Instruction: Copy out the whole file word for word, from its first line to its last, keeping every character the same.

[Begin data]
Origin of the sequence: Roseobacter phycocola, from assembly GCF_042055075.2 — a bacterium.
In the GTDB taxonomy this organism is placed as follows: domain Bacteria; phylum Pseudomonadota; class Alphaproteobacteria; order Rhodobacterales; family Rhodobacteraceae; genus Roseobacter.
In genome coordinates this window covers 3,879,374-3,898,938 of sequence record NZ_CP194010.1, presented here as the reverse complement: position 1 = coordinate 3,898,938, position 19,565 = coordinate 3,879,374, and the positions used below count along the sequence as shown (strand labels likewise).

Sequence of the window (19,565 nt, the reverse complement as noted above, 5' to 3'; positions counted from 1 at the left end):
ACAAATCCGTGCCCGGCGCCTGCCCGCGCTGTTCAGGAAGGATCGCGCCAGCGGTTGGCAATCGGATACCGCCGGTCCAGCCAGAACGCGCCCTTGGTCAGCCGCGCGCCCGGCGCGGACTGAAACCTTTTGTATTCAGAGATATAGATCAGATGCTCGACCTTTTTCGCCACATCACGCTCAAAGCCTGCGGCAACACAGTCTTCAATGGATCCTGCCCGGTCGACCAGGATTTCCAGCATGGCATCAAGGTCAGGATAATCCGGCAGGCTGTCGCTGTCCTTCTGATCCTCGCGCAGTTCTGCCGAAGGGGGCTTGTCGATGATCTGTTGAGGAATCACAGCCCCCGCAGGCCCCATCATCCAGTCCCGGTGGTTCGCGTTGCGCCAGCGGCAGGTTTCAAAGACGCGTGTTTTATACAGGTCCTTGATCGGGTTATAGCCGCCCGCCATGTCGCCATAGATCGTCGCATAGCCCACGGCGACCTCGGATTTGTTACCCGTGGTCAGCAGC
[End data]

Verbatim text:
Origin of the sequence: Roseobacter phycocola, from assembly GCF_042055075.2 — a bacterium.
In the GTDB taxonomy this organism is placed as follows: domain Bacteria; phylum Pseudomonadota; class Alphaproteobacteria; order Rhodobacterales; family Rhodobacteraceae; genus Roseobacter.
In genome coordinates this window covers 3,879,374-3,898,938 of sequence record NZ_CP194010.1, presented here as the reverse complement: position 1 = coordinate 3,898,938, position 19,565 = coordinate 3,879,374, and the positions used below count along the sequence as shown (strand labels likewise).

Sequence of the window (19,565 nt, the reverse complement as noted above, 5' to 3'; positions counted from 1 at the left end):
ACAAATCCGTGCCCGGCGCCTGCCCGCGCTGTTCAGGAAGGATCGCGCCAGCGGTTGGCAATCGGATACCGCCGGTCCAGCCAGAACGCGCCCTTGGTCAGCCGCGCGCCCGGCGCGGACTGAAACCTTTTGTATTCAGAGATATAGATCAGATGCTCGACCTTTTTCGCCACATCACGCTCAAAGCCTGCGGCAACACAGTCTTCAATGGATCCTGCCCGGTCGACCAGGATTTCCAGCATGGCATCAAGGTCAGGATAATCCGGCAGGCTGTCGCTGTCCTTCTGATCCTCGCGCAGTTCTGCCGAAGGGGGCTTGTCGATGATCTGTTGAGGAATCACAGCCCCCGCAGGCCCCATCATCCAGTCCCGGTGGTTCGCGTTGCGCCAGCGGCAGGTTTCAAAGACGCGTGTTTTATACAGGTCCTTGATCGGGTTATAGCCGCCCGCCATGTCGCCATAGATCGTCGCATAGCCCACGGCGACCTCGGATTTGTTACCCGTGGTCAGCAGC